Friday, October 26, 2007


So, earlier this summer, I'd been having these gentle exchanges -- more like the gentle butting together of skulls -- with my mother concerning free will vs. predestination. We seemed to be at either extreme. Her take on it is that your entire life is mapped out for you before you're even born. We're just riding a strong current, where the best we can do is try to dog paddle our rafts along to try to minimize harm to ourselves and to others. Ultimately, however, any sort of control that isn't completely laughable is out of our hands. I told her this seemed to be a convenient way to absolve oneself of regret or accountability over having made bad decisions, and of the responsibility of making thoughtful choices.

My take on it: The things that happen to people don't ultimately define the course of their lives. Things can be triggers -- enormous triggers, sometimes -- but we can respond to them in any number of ways, even if some ways seem slight or more obvious than others. It's what you choose to do with things that fall in your path that has the greatest effect on your outcome. Sartre wrote that we're cursed with freedom. When you face it head-on, it can leave you with anything from butterflies in the pit of your belly to the sort of dread that makes you wish you hadn't gotten out from beneath the covers that morning. However, without freedom we'd be no better than things. We'd be the car waiting for the splat from the pigeon overhead.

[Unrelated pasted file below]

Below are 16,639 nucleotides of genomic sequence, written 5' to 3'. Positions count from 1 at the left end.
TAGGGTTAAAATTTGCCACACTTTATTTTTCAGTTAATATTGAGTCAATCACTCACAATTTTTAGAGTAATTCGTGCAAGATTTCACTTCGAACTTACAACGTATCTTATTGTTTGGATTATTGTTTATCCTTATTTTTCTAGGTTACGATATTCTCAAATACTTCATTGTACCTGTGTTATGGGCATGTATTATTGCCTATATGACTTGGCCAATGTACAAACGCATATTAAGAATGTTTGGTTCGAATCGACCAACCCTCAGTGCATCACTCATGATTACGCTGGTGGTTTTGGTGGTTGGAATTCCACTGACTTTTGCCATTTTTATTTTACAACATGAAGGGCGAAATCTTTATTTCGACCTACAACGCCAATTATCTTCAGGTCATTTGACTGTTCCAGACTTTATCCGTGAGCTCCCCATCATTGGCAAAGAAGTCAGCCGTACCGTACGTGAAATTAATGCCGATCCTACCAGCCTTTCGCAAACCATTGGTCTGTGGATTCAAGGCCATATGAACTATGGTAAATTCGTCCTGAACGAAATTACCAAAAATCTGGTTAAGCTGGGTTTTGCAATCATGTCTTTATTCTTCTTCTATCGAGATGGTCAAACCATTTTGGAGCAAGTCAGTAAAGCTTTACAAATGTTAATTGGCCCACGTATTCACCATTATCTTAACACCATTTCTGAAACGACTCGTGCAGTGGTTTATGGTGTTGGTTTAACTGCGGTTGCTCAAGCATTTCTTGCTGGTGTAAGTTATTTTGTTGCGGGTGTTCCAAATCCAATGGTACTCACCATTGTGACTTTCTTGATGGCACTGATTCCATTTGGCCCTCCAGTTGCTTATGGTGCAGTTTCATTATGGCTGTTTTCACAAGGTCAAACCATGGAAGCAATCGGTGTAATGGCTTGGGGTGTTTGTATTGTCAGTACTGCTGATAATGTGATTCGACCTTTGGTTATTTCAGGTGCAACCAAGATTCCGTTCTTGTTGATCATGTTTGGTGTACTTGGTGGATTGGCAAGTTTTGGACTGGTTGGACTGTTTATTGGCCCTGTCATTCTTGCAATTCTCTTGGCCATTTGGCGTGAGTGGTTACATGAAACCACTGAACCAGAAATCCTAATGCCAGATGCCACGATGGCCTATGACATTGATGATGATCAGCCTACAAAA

I stumbled upon something today -- some author trying to sound profound. He put a bit of a spin on the whole Schoolhouse Rocks quip that ''knowledge is power'' by saying that knowledge isn't power -- it's freedom. Miles Davis, in fact, beat him to that particular punch a long time ago by saying that ''Knowledge is freedom; ignorance is slavery''. The thing is that although I really get what they're getting at, it seems that they're both missing the really important step in all of this. I mean, you can fill your head with anything, knowing information that only a handful of others know -- but it's all ultimately just so much useless junk unless you turn it into a tool. Mere knowledge feeds freedom, sure, but unless you use it to take action, it's just an accumulation of words and images sitting in your head. If you don't know what to do with it, you might as well not have it.

This afternoon's rambling session of Free Will 101 brought to you by the letter ''M''.

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